Category: Social Science

Recognizing People In The Prehistoric Southwest

Author : Jill E. Neitzel
ISBN : 160781529X
Genre : History
File Size : 50.42 MB
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"This manuscript presents an important view of prehistoric Southwestern people to the general public, students, and professional archaeologists. Centered on the time period AD 900 to 1450 and the Ancestral Puebloan, Mogollon, and Hohokam culture areas, the work assumes most people are interested in knowing how these early Southwesterners looked, dressed, and talked. Archaeologists rarely address these topics, as they are more interested in broad behavioral patterns as reflected in the material record that reveals changes through time. However, Neitzel has tackled this topic with chapters devoted to clothing, ornaments, hair, facial decorations, speech, and physical appearance, and to how archaeologists deduce these things"--Provided by publisher.
Category: History

The Archaeology Of Wak As

Author : Tamara L. Bray
ISBN : 9781607323181
Genre : Social Science
File Size : 26.1 MB
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In this edited volume, Andean wak'as—idols, statues, sacred places, images, and oratories—play a central role in understanding Andean social philosophies, cosmologies, materialities, temporalities, and constructions of personhood. Top Andean scholars from a variety of disciplines cross regional, theoretical, and material boundaries in their chapters, offering innovative methods and theoretical frameworks for interpreting the cultural particulars of Andean ontologies and notions of the sacred. Wak'as were understood as agentive, nonhuman persons within many Andean communities and were fundamental to conceptions of place, alimentation, fertility, identity, and memory and the political construction of ecology and life cycles. The ethnohistoric record indicates that wak'as were thought to speak, hear, and communicate, both among themselves and with humans. In their capacity as nonhuman persons, they shared familial relations with members of the community, for instance, young women were wed to local wak'as made of stone and wak'as had sons and daughters who were identified as the mummified remains of the community's revered ancestors. Integrating linguistic, ethnohistoric, ethnographic, and archaeological data, The Archaeology of Wak'as advances our understanding of the nature and culture of wak'as and contributes to the larger theoretical discussions on the meaning and role of–"the sacred” in ancient contexts.
Category: Social Science

Religious Transformation In The Late Pre Hispanic Pueblo World

Author : Donna M Glowacki
ISBN : 9780816503988
Genre : Social Science
File Size : 89.62 MB
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The mid-thirteenth century AD marks the beginning of tremendous social change among Ancestral Pueblo peoples of the northern US Southwest that foreshadow the emergence of the modern Pueblo world. Regional depopulations, long-distance migrations, and widespread resettlement into large plaza-oriented villages forever altered community life. Archaeologists have tended to view these historical events as adaptive responses to climatic, environmental, and economic conditions. Recently, however, more attention is being given to the central role of religion during these transformative periods, and to how archaeological remains embody the complex social practices through which Ancestral PuebloÊ understandings of sacred concepts were expressed and transformed. The contributors to this volume employ a wide range of archaeological evidence to examine the origin and development of religious ideologies and the ways they shaped Pueblo societies across the Southwest in the centuries prior to European contact. With its fresh theoretical approach, it contributes to a better understanding of both the Pueblo past and the anthropological study of religion in ancient contexts This volume will be of interest to both regional specialists and to scholars who work with the broader dimensions of religion and ritual in the human experience.Ê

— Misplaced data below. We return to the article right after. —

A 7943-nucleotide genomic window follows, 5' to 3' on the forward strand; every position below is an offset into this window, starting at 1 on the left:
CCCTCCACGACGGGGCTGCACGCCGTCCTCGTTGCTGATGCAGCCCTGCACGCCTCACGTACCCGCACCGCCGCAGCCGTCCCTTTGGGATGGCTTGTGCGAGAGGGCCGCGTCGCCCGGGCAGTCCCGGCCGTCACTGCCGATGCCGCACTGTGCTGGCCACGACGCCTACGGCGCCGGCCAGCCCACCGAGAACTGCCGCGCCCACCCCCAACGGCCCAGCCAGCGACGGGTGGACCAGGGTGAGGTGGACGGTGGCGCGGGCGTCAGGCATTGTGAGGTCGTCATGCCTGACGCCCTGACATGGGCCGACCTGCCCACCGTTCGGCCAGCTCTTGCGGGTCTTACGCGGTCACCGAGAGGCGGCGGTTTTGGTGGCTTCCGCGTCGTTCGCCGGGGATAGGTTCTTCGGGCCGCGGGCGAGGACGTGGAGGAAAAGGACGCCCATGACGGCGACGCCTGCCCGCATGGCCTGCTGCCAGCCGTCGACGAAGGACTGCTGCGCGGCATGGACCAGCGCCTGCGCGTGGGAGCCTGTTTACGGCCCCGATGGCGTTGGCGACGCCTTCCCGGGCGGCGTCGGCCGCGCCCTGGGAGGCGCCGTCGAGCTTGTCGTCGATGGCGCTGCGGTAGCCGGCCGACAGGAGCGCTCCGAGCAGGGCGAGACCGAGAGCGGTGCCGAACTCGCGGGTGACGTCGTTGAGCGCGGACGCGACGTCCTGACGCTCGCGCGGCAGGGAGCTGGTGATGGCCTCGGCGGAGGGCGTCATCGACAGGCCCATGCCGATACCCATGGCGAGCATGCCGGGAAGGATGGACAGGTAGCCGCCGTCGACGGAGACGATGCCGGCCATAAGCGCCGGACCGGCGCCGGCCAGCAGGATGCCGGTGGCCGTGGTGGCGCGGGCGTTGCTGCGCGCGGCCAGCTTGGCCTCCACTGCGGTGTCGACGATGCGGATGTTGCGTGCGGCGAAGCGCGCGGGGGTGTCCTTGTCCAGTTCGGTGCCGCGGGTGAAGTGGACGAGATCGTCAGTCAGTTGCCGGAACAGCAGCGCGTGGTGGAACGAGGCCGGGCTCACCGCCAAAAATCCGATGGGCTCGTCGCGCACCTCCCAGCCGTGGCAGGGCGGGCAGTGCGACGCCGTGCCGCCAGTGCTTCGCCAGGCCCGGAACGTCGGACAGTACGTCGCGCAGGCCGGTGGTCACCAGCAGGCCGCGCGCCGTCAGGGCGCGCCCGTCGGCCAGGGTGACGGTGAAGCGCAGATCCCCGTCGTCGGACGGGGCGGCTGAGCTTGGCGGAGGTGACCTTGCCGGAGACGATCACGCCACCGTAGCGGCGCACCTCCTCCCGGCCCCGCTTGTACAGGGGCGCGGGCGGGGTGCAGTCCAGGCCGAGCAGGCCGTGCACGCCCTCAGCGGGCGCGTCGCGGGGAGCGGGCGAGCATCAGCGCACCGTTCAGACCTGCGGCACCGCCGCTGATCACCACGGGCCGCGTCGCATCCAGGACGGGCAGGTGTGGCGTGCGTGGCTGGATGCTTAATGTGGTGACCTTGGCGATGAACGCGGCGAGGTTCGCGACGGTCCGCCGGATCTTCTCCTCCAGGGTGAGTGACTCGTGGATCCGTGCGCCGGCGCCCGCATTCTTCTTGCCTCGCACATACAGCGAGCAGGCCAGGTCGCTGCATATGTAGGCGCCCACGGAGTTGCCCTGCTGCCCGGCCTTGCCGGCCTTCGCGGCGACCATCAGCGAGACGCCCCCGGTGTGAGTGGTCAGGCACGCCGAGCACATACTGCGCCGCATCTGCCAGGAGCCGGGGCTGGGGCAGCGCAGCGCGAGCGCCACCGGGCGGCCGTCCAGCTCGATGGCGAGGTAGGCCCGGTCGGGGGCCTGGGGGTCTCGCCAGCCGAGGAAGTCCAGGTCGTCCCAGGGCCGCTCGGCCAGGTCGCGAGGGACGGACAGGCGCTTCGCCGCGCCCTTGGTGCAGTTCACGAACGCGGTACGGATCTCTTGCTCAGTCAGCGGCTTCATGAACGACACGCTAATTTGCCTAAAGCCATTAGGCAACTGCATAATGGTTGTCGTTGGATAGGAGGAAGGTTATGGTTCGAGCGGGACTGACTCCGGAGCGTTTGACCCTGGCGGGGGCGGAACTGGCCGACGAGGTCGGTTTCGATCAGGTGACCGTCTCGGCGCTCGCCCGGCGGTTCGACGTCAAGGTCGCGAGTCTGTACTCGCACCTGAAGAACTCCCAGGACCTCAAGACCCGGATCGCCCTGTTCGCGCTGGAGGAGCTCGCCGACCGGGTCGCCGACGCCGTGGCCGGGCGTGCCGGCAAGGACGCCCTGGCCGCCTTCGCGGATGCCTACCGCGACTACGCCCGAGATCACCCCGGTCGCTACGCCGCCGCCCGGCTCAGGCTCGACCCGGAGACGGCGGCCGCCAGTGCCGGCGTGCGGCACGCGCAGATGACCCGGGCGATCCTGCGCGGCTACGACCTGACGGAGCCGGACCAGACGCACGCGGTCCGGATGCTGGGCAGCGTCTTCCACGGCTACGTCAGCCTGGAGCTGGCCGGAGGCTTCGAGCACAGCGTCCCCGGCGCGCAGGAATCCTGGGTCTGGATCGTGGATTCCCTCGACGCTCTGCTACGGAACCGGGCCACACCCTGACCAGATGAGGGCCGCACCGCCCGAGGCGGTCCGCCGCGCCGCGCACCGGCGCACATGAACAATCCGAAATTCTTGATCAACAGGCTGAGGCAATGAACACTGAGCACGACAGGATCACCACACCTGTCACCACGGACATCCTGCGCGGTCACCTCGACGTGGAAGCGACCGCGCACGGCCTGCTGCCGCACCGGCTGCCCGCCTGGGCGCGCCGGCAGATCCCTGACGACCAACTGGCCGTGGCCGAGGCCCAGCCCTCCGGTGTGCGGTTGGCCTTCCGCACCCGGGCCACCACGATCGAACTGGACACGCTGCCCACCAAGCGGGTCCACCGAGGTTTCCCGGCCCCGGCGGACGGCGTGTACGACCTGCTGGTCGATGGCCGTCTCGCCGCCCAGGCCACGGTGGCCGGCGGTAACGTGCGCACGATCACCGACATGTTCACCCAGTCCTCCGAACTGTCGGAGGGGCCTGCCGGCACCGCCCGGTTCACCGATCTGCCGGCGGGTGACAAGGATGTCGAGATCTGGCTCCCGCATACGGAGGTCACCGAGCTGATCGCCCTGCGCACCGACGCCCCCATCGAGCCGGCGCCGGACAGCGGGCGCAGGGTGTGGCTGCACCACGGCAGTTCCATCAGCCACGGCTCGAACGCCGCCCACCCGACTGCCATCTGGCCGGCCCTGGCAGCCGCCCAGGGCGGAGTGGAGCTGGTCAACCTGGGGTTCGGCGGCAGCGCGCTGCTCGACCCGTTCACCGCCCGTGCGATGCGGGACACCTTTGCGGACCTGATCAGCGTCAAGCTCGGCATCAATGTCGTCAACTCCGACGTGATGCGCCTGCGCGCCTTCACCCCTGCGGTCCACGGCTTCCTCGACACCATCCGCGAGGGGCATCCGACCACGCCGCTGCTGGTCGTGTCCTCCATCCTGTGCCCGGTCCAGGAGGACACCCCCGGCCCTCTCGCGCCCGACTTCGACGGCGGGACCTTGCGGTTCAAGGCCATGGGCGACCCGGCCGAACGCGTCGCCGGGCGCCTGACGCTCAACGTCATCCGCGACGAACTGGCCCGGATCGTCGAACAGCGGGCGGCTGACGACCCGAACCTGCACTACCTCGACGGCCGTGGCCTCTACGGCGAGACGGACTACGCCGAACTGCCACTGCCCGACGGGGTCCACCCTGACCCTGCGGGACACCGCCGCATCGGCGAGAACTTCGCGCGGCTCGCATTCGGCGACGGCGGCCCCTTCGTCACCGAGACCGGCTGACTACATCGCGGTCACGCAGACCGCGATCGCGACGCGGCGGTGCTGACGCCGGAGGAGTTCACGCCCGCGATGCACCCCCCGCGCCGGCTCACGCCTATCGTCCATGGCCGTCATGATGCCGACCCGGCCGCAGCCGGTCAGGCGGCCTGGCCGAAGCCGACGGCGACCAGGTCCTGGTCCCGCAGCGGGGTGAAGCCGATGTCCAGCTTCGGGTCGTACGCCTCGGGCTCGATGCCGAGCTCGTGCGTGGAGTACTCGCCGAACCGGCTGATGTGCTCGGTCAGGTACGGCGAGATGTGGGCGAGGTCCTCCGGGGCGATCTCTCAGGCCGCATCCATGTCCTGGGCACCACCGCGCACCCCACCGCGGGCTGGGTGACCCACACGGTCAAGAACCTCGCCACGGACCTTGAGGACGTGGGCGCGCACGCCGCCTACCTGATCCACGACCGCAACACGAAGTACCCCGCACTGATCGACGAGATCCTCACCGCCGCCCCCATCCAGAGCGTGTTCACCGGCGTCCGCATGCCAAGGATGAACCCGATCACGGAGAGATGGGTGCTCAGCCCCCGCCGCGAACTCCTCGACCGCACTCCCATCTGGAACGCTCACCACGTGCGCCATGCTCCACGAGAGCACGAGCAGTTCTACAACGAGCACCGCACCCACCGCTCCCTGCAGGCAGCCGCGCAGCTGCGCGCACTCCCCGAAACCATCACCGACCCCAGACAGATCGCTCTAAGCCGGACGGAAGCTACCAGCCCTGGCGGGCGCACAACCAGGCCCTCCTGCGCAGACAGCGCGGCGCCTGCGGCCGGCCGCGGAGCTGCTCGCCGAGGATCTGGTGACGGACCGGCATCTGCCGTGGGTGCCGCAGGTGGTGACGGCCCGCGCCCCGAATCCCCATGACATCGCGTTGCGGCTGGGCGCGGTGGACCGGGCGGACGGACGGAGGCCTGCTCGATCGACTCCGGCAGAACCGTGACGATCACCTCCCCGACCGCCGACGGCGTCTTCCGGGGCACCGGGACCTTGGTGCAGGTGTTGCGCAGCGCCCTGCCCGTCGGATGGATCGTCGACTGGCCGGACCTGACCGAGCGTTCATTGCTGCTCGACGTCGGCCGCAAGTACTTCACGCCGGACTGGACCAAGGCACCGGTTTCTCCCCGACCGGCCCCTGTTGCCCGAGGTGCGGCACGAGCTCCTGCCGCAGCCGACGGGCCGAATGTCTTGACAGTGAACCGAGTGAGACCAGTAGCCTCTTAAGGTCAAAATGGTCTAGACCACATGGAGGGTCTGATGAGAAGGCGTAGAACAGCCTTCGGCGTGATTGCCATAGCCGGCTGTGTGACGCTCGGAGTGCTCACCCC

Category: Social Science

Cahokia

Author : Timothy R. Pauketat
ISBN : 9781101105177
Genre : History
File Size : 80.92 MB
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The fascinating story of a lost city and an unprecedented American civilization While Mayan and Aztec civilizations are widely known and documented, relatively few people are familiar with the largest prehistoric Native American city north of Mexico-a site that expert Timothy Pauketat brings vividly to life in this groundbreaking book. Almost a thousand years ago, a city flourished along the Mississippi River near what is now St. Louis. Built around a sprawling central plaza and known as Cahokia, the site has drawn the attention of generations of archaeologists, whose work produced evidence of complex celestial timepieces, feasts big enough to feed thousands, and disturbing signs of human sacrifice. Drawing on these fascinating finds, Cahokia presents a lively and astonishing narrative of prehistoric America.
Category: History

Black Elk Speaks

Author : John G. Neihardt
ISBN : 9781438425405
Genre : Biography & Autobiography
File Size : 58.70 MB
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The famous story of the Lakota healer and visionary, Nicholas Black Elk.
Category: Biography & Autobiography